Synopsis

The year 2012 has seen a rising tide of attention in the media to the capital city of the United Kingdom, which reached its inevitable climax with the Olympics. Not all of it was pap. The BBC produced a splendid series of documentaries about London’s history and people; the political weekly the New Statesman brought out a thoughtful special London edition. Strangely missing, however, from most of this coverage was consideration of the famous square mile in the centre, the City of London, where banks, brokers, insurers and other money-makers enjoy their unimpeded ascendancy — at least, until a new banking crisis broke out in June, and a sprinkling of columnists and bloggers brought up questions about the role of the City’s governing body, the Corporation of London.

They were the same questions that arose in October 2011, when Occupy LSX, intending to set up camp in front of the Stock Exchange in Paternoster Square, were ejected from the square and parked themselves instead in front of St Paul’s Cathedral. The result was one of the starting points for this film: a highly public debate about capitalism and the responsibilities of the Church, or what a Vicar in the neighbouring borough of Bethnal Green, Rev. Alan Green, calls ‘a holy mess’, with the Corporation playing its role in the shadows.

The history of London since its foundation by the Romans is recounted by Maurice Glasman, with contributions from London historians Clive Bloom, Lindsay German and John Rees. Robin Blackburn explains key aspects of the City’s economic history. We are taken on a tour of key City locations by an Occupy activist, Liam Taylor. David Joel of Kings Court Galleries presents the growth of London through historic maps. Doreen Massey considers the relationship of the City to the metropolis.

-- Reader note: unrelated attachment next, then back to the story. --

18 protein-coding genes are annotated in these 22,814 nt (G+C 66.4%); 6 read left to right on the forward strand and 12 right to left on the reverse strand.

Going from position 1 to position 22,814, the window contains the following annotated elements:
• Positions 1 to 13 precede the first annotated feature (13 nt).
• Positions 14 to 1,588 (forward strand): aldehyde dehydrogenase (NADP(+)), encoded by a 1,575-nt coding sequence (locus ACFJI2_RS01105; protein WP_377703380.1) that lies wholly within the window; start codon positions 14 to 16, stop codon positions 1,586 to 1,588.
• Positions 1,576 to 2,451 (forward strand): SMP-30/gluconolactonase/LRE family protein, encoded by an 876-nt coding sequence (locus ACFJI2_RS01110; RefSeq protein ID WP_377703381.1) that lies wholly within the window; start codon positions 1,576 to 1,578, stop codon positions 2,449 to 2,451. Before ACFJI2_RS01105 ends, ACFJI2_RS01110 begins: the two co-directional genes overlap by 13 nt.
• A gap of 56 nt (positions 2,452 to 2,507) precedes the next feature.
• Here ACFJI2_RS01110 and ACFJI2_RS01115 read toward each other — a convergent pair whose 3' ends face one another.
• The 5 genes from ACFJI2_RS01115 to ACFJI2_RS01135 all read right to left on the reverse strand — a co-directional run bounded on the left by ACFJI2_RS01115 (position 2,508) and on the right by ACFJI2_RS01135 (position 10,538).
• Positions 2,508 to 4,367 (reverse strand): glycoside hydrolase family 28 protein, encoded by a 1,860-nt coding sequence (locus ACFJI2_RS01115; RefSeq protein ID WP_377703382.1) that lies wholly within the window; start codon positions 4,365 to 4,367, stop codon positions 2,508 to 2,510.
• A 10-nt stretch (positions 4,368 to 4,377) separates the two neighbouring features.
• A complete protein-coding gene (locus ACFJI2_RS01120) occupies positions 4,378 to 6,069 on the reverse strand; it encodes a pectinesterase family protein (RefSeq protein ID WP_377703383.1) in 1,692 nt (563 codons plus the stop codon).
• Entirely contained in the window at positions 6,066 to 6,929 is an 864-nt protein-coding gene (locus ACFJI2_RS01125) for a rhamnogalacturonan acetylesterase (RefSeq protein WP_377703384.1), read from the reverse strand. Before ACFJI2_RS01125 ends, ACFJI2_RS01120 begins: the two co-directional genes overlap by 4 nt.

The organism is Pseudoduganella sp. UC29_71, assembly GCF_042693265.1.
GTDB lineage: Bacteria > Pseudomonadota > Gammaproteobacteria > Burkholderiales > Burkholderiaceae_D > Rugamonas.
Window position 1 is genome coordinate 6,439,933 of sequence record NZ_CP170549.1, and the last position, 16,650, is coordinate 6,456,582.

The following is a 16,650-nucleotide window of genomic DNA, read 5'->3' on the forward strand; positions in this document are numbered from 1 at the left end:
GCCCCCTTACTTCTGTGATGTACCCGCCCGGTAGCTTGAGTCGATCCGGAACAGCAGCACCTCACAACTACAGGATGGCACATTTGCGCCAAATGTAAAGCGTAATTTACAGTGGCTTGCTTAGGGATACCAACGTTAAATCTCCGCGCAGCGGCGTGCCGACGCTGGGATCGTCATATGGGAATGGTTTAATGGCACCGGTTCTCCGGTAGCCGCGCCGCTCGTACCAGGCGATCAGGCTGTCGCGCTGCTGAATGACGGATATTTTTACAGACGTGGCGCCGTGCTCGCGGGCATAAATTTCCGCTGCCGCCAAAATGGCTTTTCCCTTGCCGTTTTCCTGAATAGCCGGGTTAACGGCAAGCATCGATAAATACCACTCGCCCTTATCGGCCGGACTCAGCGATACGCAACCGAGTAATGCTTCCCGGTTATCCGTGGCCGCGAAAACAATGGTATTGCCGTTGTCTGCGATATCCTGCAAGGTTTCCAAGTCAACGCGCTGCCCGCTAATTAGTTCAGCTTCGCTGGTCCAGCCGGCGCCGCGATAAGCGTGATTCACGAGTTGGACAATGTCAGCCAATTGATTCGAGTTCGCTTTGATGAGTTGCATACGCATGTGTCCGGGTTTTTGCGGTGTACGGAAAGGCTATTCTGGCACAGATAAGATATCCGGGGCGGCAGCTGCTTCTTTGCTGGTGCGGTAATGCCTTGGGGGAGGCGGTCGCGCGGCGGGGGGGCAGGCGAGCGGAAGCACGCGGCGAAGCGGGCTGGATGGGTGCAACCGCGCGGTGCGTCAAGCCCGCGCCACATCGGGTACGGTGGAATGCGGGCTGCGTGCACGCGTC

The Corporation nowadays hides behind a suitably swish website where you can read on the  ‘City Vote 2013’ page, that ‘Unlike elsewhere in the UK, businesses, as well as residents, can register to vote in local elections’. The film examines this peculiar distortion of democracy through which the Corporation governs the City, by which it sustains its ancient autonomy and privileges dating back before William the Conqueror, in other words before there was a Parliament in Westminster.

Clement Attlee called the City ‘another power than that which has its seat at Westminster’, where ‘those who control money can pursue a policy at home and abroad contrary to that which has been decided by the people’. John McDonnell, MP, reminds us that it was Labour Party policy to abolish the Corporation as an anachronistic anomaly until Tony Blair took charge and changed it to reform. The reform, passed in 2002, gave voting rights to businesses based in the square mile in proportion to the size of their workforce, even though, like Goldman Sachs and the People’s Bank of China, they might be foreign owned. Crucial personal testimony is provided by a businessman, Malcolm Matson, elected as an Alderman on a reform platform and then blackballed, and a local vicar, Rev. William Taylor, who stood as a Common Councillor to stop the redevelopment of the City’s only primary school, and was then reprimanded for asking awkward questions.

The image of the City is prismatic. One face shows off its tourist appeal, another displays the colours of the ancient pageantry paraded annually at the Lord Mayor’s Show, designed to assert the fixity of the ‘natural’ order of society. A third face is the City’s skyline–the towers of the new corporate architecture of neoliberal deregulation which have risen since the 1980s, and together with the satellite settlement at Canary Wharf, dwarf the rest of London, thus unambiguously declaring who’s boss around here. The film engages with the different ‘narratives’ that attach to the City through a range of London imagery, including rarely seen archive footage, and extracts from two films about London by independent filmmakers: Anthony Simmons’ ‘Bow Bells’ (1954) and William Raban’s ‘About Now MMX’ (2010).

The music is taken from the popular nursery rhyme, ‘Oranges and Lemons’, heard in numerous different versions, including an original score by Simon Zagorski-Thomas.

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